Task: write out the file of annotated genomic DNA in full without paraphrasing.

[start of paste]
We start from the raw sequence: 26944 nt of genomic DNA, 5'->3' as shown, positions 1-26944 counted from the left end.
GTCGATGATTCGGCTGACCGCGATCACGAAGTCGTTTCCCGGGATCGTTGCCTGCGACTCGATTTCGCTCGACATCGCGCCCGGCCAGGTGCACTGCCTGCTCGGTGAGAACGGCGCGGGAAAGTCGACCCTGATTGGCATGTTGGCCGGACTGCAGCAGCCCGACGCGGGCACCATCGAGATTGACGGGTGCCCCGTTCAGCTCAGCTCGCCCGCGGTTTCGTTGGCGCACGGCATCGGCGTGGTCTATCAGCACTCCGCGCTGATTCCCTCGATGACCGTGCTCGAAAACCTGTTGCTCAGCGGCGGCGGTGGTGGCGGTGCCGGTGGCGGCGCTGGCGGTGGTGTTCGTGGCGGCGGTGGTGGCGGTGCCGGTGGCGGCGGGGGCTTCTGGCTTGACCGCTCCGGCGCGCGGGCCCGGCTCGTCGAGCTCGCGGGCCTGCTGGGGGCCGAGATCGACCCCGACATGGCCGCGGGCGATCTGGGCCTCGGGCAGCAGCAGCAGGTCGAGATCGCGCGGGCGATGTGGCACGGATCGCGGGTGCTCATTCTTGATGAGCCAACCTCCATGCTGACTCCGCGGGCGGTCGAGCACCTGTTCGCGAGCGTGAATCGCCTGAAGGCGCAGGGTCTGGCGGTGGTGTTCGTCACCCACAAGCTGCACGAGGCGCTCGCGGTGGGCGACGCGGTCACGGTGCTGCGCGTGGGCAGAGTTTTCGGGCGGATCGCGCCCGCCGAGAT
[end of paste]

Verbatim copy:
We start from the raw sequence: 26944 nt of genomic DNA, 5'->3' as shown, positions 1-26944 counted from the left end.
GTCGATGATTCGGCTGACCGCGATCACGAAGTCGTTTCCCGGGATCGTTGCCTGCGACTCGATTTCGCTCGACATCGCGCCCGGCCAGGTGCACTGCCTGCTCGGTGAGAACGGCGCGGGAAAGTCGACCCTGATTGGCATGTTGGCCGGACTGCAGCAGCCCGACGCGGGCACCATCGAGATTGACGGGTGCCCCGTTCAGCTCAGCTCGCCCGCGGTTTCGTTGGCGCACGGCATCGGCGTGGTCTATCAGCACTCCGCGCTGATTCCCTCGATGACCGTGCTCGAAAACCTGTTGCTCAGCGGCGGCGGTGGTGGCGGTGCCGGTGGCGGCGCTGGCGGTGGTGTTCGTGGCGGCGGTGGTGGCGGTGCCGGTGGCGGCGGGGGCTTCTGGCTTGACCGCTCCGGCGCGCGGGCCCGGCTCGTCGAGCTCGCGGGCCTGCTGGGGGCCGAGATCGACCCCGACATGGCCGCGGGCGATCTGGGCCTCGGGCAGCAGCAGCAGGTCGAGATCGCGCGGGCGATGTGGCACGGATCGCGGGTGCTCATTCTTGATGAGCCAACCTCCATGCTGACTCCGCGGGCGGTCGAGCACCTGTTCGCGAGCGTGAATCGCCTGAAGGCGCAGGGTCTGGCGGTGGTGTTCGTCACCCACAAGCTGCACGAGGCGCTCGCGGTGGGCGACGCGGTCACGGTGCTGCGCGTGGGCAGAGTTTTCGGGCGGATCGCGCCCGCCGAGAT